‘Pastries with History’ is our new blog series in which we will tell the remarkable stories of legendary pastries. You probably know them by name, maybe you've tried them more than once and you even adore them. Embark on a journey through time that surprises, inspires and gives you the opportunity to enjoy them in a new way!
Our guest author is Milena. She has lived in France for almost 30 years and is well acquainted with the iconic French pastries. She has always been attracted to interesting stories, being able to find them and tell them well. A true amateur historian in the field of pastries.
The Madeleines Today
When it comes to pastry masterpieces the Madeleines are among the most beloved symbols of France. These small and airily light cakes in the shape of Coquilles Saint Jacques have an easy recipe with eggs, sugar, flour, melted butter, and various flavouring ingredients. The challenge is in the baking, that should form a small bump with a melting core, and the edges of the shape should be pleasantly crispy.
Many varieties of the basic recipe are offered today, but the story of the Madeleines begins far back in time in a magnificent castle. Milena will take us there now.
Madeleines at Take a Cake
That sounds incredibly delicious! When Elitsa told me about the many recipes they had tried at Take a Cake, I tried to explain to her that there were many options and that…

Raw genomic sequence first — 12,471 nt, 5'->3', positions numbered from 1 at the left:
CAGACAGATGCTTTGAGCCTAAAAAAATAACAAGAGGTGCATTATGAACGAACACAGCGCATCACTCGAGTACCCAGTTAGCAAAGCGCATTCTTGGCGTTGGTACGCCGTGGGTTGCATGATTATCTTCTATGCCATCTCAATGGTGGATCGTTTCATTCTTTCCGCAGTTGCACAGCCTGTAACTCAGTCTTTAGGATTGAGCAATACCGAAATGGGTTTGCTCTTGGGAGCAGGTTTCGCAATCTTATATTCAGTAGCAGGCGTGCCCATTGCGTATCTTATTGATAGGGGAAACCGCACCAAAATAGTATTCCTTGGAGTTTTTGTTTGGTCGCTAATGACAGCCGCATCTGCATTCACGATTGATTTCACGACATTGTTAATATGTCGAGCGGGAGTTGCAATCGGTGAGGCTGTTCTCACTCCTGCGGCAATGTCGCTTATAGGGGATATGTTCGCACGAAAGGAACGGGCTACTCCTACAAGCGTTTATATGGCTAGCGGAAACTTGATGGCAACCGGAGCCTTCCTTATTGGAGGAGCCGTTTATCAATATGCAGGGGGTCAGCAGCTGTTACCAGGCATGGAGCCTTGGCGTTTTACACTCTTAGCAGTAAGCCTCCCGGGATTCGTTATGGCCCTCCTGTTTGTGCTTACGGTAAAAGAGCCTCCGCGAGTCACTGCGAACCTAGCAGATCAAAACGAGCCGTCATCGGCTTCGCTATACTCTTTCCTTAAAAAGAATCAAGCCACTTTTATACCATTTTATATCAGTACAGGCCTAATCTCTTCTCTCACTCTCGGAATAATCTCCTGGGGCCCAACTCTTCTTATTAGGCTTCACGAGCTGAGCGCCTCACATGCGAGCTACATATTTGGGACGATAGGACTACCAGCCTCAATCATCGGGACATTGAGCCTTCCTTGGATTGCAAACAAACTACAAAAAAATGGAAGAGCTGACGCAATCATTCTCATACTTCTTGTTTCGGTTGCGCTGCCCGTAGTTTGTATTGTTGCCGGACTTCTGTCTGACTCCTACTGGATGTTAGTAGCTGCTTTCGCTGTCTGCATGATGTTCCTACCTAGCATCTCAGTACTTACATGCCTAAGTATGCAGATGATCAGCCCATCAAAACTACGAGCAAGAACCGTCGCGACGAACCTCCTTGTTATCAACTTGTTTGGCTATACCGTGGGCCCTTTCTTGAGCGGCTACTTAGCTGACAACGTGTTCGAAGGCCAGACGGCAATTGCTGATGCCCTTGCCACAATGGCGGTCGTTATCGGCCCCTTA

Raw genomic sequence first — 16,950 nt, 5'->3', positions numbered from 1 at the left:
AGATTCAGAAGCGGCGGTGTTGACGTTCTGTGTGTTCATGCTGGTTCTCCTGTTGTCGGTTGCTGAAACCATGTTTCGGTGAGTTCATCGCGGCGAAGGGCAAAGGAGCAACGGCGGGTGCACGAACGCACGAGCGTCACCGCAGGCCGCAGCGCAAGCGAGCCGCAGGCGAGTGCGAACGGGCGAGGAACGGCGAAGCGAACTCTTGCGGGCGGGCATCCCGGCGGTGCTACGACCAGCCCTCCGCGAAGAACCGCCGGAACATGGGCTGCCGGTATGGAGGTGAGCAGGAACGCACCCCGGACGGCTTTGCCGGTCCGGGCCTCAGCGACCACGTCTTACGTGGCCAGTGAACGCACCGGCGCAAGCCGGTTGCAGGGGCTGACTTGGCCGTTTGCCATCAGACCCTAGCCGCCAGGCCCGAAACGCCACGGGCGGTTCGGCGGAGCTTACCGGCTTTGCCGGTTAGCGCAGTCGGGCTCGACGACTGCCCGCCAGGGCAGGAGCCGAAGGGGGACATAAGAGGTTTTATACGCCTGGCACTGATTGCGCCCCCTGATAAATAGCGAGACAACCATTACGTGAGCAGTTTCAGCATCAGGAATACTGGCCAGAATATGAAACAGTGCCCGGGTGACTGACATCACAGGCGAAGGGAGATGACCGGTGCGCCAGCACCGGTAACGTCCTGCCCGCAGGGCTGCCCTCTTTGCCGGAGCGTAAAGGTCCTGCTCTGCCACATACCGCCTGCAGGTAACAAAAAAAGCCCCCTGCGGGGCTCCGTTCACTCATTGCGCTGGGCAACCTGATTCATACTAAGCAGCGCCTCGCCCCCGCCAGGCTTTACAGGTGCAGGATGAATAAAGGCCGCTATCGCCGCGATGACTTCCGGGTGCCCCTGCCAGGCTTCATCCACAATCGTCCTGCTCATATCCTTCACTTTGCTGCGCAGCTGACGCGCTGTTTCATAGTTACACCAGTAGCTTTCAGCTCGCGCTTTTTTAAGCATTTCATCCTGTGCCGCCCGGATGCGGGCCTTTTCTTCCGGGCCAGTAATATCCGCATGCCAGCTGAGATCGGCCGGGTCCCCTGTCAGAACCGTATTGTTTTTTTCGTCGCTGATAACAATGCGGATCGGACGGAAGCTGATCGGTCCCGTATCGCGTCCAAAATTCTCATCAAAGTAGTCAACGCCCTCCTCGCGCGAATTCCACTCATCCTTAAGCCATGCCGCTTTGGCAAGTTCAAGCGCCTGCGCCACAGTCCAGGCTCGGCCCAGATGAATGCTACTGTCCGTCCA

“No,” she interrupted me. “I want you to tell me the story of the 'real' Madeleine - La Madeleine de Commercy!”
So, here is the story…
An Almost Disastrous Reception
In 1755, the former King of Poland and then Duke of Lorraine, Stanislaus, gave a reception at the Château de Commercy – one of his favourite residences. The story goes that Nicolas Ferry, the famous European jester of Stanislaus, challenged the chef to such an extent that he left the castle after the scandal, turning over the dessert plate with Babas au rhum (this is another treat that we owe to Stanislaus, but I will tell its story another time).
Can you imagine a reception without dessert? A terrible reason for dishonour at the time. However, when it came time for dessert, the guests were served cakes with a very original shape, a vibrant golden clolour, melting in the mouth. A true miracle!
Due to the lack of baking molds at that time, the kitchen staff decided to use shells of Coquilles Saint Jacques to give the cakes a nice shape in the oven.
Fascinated, Stanislaus called for the author of the divinely delicious dessert. A young, beautiful maid appeared before him, flushed with worry, her hands still covered in flour.
– What’s the name of this masterpiece?
– It doesn’t have a name, sir. We do this at home for the holidays.
– And what's your name, dear girl?
– Well, this dessert will be named after you. La Madeleine de Commercy!
A Legend or a True Story